Steam explosion at Peabody Museum traced to pipe leak
A steam pipe valve leak Tuesday morning caused an eruption of steam and sulfuric smells.
Courtesy of Steven Tian
A loud bang, rotten egg smell and clouds of steam that erupted from the Peabody Museum early Tuesday morning have been traced by fire officials to a pipe leak.
Yale Police received a fire alarm report from the Kline Geology Laboratory, just behind the museum, at 210 Whitney Avenue around 2:15 a.m. Steam was emanating from the area of the museum that is currently under construction.
“When officers arrived they heard a loud sound and observed a large amount of steam exiting the building in the construction area,” Yale Police Department Chief Anthony Campbell told the News.
Peabody is currently under a four-year renovation program, according to renovation manager Justin Pezzolesi. Pezzolesi did not respond to the News at time of publication.
Yale Fire Marshall, New Haven Fire Department, Yale Facilities and Turner Construction responded to the scene by 2:30 a.m., shutting down traffic along Whitney Avenue as emergency personnel investigated.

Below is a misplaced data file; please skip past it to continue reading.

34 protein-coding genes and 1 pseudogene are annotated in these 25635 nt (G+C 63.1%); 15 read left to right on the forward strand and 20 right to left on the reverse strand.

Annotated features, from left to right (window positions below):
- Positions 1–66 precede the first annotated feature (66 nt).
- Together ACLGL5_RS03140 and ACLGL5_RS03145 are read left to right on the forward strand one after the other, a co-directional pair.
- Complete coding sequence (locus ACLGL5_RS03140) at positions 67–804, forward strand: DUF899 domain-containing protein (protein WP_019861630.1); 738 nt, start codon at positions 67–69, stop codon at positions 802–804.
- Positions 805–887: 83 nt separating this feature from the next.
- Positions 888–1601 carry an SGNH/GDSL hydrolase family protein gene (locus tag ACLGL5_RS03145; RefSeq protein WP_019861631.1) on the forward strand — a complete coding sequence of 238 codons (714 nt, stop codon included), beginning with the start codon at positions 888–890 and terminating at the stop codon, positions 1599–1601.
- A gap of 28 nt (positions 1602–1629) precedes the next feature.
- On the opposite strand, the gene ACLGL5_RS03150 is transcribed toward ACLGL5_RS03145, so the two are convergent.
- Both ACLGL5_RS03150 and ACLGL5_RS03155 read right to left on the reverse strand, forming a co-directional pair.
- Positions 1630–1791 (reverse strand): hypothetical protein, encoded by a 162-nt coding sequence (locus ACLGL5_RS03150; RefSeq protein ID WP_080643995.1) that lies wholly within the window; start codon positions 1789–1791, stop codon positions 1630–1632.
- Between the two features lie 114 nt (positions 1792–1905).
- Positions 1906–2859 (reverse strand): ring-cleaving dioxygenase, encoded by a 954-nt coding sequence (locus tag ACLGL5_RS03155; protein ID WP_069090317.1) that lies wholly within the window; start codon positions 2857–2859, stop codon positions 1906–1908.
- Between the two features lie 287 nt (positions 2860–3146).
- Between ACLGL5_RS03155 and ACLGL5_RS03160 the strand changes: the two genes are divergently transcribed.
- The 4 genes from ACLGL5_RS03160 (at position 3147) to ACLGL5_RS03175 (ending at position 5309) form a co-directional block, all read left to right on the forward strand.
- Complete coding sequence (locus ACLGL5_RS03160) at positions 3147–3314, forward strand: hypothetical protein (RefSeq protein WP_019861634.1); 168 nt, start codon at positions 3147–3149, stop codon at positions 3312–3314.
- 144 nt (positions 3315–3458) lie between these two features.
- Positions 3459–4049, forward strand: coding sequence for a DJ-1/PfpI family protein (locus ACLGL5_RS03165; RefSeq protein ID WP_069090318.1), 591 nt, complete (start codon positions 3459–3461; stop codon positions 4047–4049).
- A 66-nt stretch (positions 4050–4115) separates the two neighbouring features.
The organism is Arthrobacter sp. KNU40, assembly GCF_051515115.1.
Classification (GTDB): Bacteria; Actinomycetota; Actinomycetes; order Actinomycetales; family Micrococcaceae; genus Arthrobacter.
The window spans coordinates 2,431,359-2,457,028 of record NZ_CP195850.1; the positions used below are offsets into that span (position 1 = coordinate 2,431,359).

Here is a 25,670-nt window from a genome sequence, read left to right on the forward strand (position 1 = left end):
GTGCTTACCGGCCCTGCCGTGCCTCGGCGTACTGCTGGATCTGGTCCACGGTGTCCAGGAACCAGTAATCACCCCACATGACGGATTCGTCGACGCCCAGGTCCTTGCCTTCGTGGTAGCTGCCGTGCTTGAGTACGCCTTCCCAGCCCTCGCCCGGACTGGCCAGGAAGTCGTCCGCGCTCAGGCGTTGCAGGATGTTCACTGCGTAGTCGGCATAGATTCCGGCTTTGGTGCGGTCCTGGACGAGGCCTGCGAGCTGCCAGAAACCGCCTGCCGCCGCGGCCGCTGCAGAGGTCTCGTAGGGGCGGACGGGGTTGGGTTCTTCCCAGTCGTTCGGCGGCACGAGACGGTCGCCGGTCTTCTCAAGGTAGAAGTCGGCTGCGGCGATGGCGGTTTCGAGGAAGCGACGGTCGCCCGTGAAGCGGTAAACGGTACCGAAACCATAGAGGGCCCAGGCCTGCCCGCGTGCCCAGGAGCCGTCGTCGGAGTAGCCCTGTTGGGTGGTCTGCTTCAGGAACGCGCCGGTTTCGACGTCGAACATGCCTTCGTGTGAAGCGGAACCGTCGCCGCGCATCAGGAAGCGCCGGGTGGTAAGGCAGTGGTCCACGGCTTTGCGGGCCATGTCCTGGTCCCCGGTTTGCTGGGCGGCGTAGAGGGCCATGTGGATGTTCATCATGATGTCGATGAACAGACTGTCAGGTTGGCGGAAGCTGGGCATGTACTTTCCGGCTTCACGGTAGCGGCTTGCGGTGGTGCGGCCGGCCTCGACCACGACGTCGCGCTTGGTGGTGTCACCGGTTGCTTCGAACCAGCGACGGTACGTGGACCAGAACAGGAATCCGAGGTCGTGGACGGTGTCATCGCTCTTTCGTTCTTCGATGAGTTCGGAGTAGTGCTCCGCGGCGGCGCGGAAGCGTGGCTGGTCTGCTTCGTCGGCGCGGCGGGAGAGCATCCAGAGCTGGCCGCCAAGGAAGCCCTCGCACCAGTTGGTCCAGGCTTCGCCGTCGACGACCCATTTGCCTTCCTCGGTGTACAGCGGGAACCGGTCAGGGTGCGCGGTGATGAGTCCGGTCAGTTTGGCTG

Inside, responding officers found that a steam pipe valve in the museum basement had malfunctioned, causing a large amount of steam to vent outside.
The New Haven Fire Department immediately determined there was no threat to the public, Campbell said.
Meanwhile,Turner Construction personnel were able to shut down the steam pipe. The damage was minor, with officers and personnel finding only a small amount of water on the basement floor. Turner Construction was able to clean the water and, according to Campbell, remained in the building throughout the day to ensure no further issues arose.
Steven Tian, head of research for Yale’s Chief Executive Leadership Institute, was inside the School of Management across the street when he heard a large bang, just before 2:30 a.m.
“It was a very sudden, loud explosion which was hard to miss,” Tian wrote to the News.
Even from within the SOM building, Tian said he smelled an “overpowering” scent of sulfur after the explosion sounded.